Relationship between socioeconomic status and asthma: a longitudinal cohort study
- R J Hancox1,
- B J Milne1,
- D R Taylor2,
- J M Greene3,
- J O Cowan2,
- E M Flannery2,
- G P Herbison4,
- C R McLachlan2,
- R Poulton1,
- M R Sears3
- 1Dunedin Multidisciplinary Health and Development Research Unit, Dunedin School of Medicine, University of Otago, Dunedin, New Zealand
- 2Department of Medical and Surgical Sciences, Dunedin School of Medicine, University of Otago, Dunedin, New Zealand
- 3Firestone Institute for Respiratory Health, Department of Medicine, McMaster University, Hamilton, Ontario, Canada
- 4Department of Preventive and Social Medicine, Dunedin School of Medicine, University of Otago, Dunedin, New Zealand
- Correspondence to:
Dr R J Hancox
Dunedin Multidisciplinary Health and Development Research Unit, Department of Preventive and Social Medicine, Dunedin School of Medicine, University of Otago, PO Box 913, Dunedin, New Zealand;
- Received 20 May 2003
- Accepted 23 December 2003
Background: There is conflicting information about the relationship between asthma and socioeconomic status, with different studies reporting no, positive, or inverse associations. Most of these studies have been cross sectional in design and have relied on subjective markers of asthma such as symptoms of wheeze. Many have been unable to control adequately for potential confounding factors.
Methods: We report a prospective cohort study of approximately 1000 individuals born in Dunedin, New Zealand in 1972–3. This sample has been assessed regularly throughout childhood and into adulthood, with detailed information collected on asthma symptoms, lung function, airway responsiveness, and atopy. The prevalence of these in relation to measures of socioeconomic status were analysed with and without controls for potential confounding influences including parental history of asthma, smoking, breast feeding, and birth order using cross sectional time series models.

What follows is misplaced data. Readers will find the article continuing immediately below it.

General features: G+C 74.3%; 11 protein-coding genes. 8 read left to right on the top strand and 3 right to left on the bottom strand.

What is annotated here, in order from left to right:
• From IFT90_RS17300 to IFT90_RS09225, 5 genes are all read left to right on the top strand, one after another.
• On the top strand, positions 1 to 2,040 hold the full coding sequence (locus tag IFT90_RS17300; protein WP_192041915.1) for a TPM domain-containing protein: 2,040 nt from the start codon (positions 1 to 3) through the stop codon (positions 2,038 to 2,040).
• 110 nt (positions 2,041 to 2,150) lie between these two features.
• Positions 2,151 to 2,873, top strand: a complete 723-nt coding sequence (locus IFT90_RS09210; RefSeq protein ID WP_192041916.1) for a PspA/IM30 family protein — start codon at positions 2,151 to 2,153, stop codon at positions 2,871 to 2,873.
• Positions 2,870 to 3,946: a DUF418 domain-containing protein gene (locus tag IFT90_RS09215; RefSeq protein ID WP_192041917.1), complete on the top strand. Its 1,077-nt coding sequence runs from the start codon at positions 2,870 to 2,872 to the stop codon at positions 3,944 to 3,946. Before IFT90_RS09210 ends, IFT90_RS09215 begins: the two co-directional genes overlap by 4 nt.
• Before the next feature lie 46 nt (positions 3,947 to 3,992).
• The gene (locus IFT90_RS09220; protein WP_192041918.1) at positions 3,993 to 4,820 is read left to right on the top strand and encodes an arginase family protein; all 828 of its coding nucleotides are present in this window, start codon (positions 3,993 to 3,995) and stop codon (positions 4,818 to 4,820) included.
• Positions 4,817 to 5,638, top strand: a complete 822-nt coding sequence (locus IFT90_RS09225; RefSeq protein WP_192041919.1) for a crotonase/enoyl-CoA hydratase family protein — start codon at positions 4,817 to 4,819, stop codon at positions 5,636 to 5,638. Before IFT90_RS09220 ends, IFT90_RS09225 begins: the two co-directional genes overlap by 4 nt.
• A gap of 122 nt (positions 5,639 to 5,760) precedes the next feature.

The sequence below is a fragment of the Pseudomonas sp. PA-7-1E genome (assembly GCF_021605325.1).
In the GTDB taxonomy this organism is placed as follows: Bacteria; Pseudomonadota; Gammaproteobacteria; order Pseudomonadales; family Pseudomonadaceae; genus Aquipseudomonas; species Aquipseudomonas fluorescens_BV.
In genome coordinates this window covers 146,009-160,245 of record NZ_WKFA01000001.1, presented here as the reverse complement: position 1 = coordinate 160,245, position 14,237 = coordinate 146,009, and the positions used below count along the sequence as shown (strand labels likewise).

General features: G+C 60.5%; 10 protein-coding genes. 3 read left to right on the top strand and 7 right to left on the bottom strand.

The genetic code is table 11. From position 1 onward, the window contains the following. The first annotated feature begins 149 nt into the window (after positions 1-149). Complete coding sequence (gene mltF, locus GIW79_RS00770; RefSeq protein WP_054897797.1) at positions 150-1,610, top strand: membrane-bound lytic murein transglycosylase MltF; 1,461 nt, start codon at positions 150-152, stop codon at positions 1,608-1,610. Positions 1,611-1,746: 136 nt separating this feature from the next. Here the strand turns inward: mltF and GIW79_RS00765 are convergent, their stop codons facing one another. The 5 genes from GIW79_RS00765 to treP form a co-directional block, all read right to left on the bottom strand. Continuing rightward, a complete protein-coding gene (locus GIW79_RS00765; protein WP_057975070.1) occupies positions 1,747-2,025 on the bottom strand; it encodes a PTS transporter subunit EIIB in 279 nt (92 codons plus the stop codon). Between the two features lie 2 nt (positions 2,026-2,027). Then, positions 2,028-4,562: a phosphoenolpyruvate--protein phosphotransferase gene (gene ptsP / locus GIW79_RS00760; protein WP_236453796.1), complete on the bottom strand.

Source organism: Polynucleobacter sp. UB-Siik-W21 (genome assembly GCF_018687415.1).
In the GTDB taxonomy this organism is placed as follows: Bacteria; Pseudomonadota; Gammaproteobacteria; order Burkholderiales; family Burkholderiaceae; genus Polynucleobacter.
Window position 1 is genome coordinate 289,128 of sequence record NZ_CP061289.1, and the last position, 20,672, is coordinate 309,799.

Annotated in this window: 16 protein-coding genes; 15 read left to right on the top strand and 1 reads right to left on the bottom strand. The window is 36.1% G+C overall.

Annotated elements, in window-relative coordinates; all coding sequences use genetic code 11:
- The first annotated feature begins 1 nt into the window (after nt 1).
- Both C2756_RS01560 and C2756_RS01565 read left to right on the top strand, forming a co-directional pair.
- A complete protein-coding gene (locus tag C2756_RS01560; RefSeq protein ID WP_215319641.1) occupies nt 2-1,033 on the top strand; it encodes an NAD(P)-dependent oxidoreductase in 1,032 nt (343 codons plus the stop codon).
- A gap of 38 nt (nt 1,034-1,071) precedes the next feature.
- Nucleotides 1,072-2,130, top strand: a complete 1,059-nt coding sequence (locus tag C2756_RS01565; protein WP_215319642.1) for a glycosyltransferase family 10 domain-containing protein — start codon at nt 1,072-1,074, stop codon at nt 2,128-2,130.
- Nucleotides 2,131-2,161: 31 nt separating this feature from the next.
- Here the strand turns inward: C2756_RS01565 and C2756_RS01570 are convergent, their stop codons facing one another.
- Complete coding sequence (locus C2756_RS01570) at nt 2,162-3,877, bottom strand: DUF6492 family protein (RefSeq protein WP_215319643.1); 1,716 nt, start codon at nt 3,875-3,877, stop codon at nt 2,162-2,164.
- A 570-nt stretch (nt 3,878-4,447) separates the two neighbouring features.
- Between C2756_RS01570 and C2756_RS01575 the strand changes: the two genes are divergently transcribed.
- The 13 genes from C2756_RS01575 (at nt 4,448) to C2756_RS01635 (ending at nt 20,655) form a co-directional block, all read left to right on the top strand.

Results: No consistent association was found between childhood or adult socioeconomic status and asthma prevalence, lung function, or airway responsiveness at any age. Having asthma made no difference to educational attainment or socioeconomic status by age 26. There were trends to increased atopy in children from higher socioeconomic status families consistent with previous reports.
Conclusions: Socioeconomic status in childhood had no significant impact on the prevalence of asthma in this New Zealand born cohort. Generalisation of these results to other societies should be done with caution, but our results suggest that the previously reported associations may be due to confounding.
The Dunedin Multidisciplinary Health and Development Research Unit is funded by the Health Research Council of New Zealand. The respiratory section of the study was funded by the Health Research Council, the Otago Medical Research Foundation, the New Zealand Lottery Grants Board, and the Asthma Foundation of New Zealand.